A Case of Pediatric Ingesion
A 2-year old presents with a chief complaint of accidental mothball ingestion 2 days ago per his mother. He appears pale and has had a couple episodes of vomiting. He has a history of G6PD deficiency. What are your immediate concerns? (scroll down for answer)
Answer: Hemolytic anemia in the setting of naphthalene toxicity
Naphthalene toxicity pearls
- Naphthalene is a polycyclic aromatic hydrocarbon found in mothballs
- Metabolized via the liver
- Symptoms can present 2-3 days after initial ingestion and include fatigue, weakness, pallor, and jaundice; may lead to methemoglobinemia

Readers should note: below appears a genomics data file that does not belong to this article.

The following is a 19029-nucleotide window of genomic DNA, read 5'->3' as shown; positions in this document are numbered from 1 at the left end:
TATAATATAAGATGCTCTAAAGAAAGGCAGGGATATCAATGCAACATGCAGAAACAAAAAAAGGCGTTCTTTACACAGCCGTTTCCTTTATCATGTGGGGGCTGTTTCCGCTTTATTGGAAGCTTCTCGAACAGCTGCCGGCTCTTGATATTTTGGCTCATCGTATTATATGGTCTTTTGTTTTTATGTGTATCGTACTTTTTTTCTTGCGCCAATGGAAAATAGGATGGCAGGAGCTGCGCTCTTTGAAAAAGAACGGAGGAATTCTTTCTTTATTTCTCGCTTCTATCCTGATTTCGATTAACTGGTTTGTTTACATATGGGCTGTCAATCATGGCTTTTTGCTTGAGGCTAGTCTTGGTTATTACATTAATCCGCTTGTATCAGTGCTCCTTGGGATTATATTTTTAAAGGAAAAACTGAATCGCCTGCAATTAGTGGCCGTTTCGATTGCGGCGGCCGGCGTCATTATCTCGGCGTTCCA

- Patients with G6PD deficiency at higher risk for hemolysis and may need exchange transfusion
- Important labs to send: CBC, LDH, haptoglobin, liver function panel, methemoglobin level, possibly a blood gas depending on how critically ill they are
- Assess for co-ingestions
- Toxicology consult and admission
Sudakin, D. “Naphthalene Mothballs: Emerging and Recurring Issues and their Relevance to Environmental Health.” Accessed via https://www.ncbi.nlm.nih.gov/pmc/articles/PMC3850774.
Kundra, Tanveer Singh et al. “Naphthalene Poisoning Following Ingestion of Mothballs: A Case Report.” Journal of Clinical and Diagnostic Research : JCDR9.8 (2015): UD01–UD02. PMC. Web. 15 Mar. 2018.